Production of linalool type oil is paramount in Japan, but in India and Sri
Lanka the camphor content remains most important.
Camphor is normally grown from seed, the ripe fruits collected and seed
cleaned of pulp and dried. Seed is normally sown within a few months of
collection, and viability after 6 months storage is usually low, but in regions
of China with a severe winter, seeds are kept in cool storage and sown in
spring. Decorticating and soaking seeds prior to sowing increased and
hastened germination (Wang and Shao, 1984). Seeds are sown in prepared
seedbeds, and the seedlings are normally 12-14 months old at planting out.
When ready for transplanting into prepared holes, seedlings are cut back to
5-10 cm; in India the roots are also pruned. Seed from a particular form of
C. cumphoru tree produces seedlings whose leaf oil may be any of the major
162 Chapter 6

types. Where a specific oil type is needed, linalool in Japan for example, only
seedlings which produce this oil are required, and to determine which are to
be retained the leaves are crushed and the odour indicates the strain. When
grown for camphor the form is less important than camphor content.
Total oil yield per hectare can also be substantially increased by vegetative
propagation of high-yielding parent stock. A population of 2000-2500 per
ha is common but up to 5000 in some districts at approximately 2 x 2 m or
2 x 3 m. Plantations are weeded as necessary, and herbicides seldom used.
Trees are usually harvested at 16-20 months and normally make rapid
regrowth, since camphor coppices readily and vigorously.

Harvesting
When harvested for camphor the whole tree was felled, dismembered,
reduced to chips and distilled to obtain the crude oil, later refined to separate
the camphor. A full description of the process as carried out in Taiwan,
China and prior to the Second World War in Japan is contained in Hirota
(1 956). Where camphor trees are still felled to obtain crude camphor oil, the
operations involved are essentially those used to obtain sandalwood oil
(Chapter 13). When camphor was the main product in Taiwan, age of tree
was a major factor in selection for felling, since camphor content of oil
increased with age. Yield of camphor in a tree 120 years old was three to four
times that ofa tree aged 20 years, but oil content was 25% less. The average
oil and camphor yield from a mature wild camphor tree on Taiwan was 2.4%
and 1.1% respectively, from a plantation tree of the same age 1.5% and
0.8%. The oil content of wood from young camphor trees in Japan averaged
1.4%, the main components being camphor, 1,8-cineole and safrole in that
order (Fujita et al., 1974). A relationship with age also exists for other tree
types; for example the more mature the leaves and twigs collected from the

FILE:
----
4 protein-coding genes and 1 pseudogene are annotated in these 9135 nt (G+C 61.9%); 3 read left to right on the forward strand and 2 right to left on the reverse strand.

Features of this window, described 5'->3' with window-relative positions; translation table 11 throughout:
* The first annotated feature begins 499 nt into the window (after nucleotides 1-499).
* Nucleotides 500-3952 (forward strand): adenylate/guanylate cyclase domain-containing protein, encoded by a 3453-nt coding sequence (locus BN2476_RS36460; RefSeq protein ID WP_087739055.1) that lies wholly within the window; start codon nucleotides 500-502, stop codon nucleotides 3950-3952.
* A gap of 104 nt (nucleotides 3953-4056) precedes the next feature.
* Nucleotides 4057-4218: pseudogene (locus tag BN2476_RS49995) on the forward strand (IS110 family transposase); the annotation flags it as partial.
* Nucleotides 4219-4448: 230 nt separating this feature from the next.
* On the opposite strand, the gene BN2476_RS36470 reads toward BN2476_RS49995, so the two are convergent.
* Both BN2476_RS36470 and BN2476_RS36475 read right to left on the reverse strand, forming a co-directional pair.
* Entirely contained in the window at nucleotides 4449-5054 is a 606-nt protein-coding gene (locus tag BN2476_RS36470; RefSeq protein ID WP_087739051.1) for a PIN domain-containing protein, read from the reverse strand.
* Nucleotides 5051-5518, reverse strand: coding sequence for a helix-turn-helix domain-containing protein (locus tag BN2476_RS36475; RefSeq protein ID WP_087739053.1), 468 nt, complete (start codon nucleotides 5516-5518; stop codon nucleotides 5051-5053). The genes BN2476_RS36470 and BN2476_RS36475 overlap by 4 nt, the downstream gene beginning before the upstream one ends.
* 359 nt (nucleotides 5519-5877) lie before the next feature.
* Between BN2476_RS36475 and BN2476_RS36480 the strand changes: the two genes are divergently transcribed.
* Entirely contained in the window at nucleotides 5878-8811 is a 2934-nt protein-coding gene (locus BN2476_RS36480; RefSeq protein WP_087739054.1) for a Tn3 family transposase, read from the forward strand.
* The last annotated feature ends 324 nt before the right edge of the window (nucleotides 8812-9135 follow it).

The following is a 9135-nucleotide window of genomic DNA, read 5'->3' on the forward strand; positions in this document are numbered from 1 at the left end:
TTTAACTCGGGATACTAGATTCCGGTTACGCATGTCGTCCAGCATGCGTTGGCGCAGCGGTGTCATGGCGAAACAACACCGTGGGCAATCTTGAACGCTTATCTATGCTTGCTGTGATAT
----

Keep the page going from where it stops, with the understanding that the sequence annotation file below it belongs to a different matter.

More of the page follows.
linalool-type tree, the higher the safrole or camphor content and the lower
the linalool content in the oil (Kingstone, 1966).
Plantations to supply leaves in Japan are normally harvested annually
between October and March, although in some districts two harvests are
possible; in Sri Lanka and India, up to four harvests per year are common.
Harvesting is generally manual, but mechanical harvesting is being in-
troduced in Japan. Initially this involved the use of hand-held mechanical
cutters and strippers, but fully mechanical harvesting of leaves is considered
practical, and may involve modifying the shape of bushes to suit equipment
as has occurred on tea estates, or harvesting smaller bushes more frequently.
This is possible since leaf growth is fast, new leaves becoming mature in 2-3
months. In these circumstances, it will be profitable to select strains with
high camphor or linalool content in young leaves.
The time of cutting is not critical but prolonged rain or very cloudy
weather reduces leaf oil content and camphor content of oil. After cutting,
lauraceae 163

leaves are carefully shade-dried for 2-4 days then distilled. There is appar-
ently no difference in the camphor content of fresh, wilted or shade-dried
leaves although, in Japan, oil content may be reduced by artificial drying. Oil
yield from commercial plantations is 50-150 kg/ha, and is highest in Japan
where selection is steadily increasing average oil yield. In India, camphor
yield is 1% by weight of leaves; in Japan, crude oil yield is 1.1-1.5%, with a
linalool content of 91 %; in Sri Lanka the yield is 130-140 kg/ha of crude oil
(probably distillate). A very high yield of 300 kgiha camphor was reportedly
obtained from a trial planting in Algeria, compared with 140-1 60 kg/ha from
pilot trials in the USA. The life of a leaf-producing plantarion depends
mainly on type of camphor tree selected. In Japan, the linalool type has an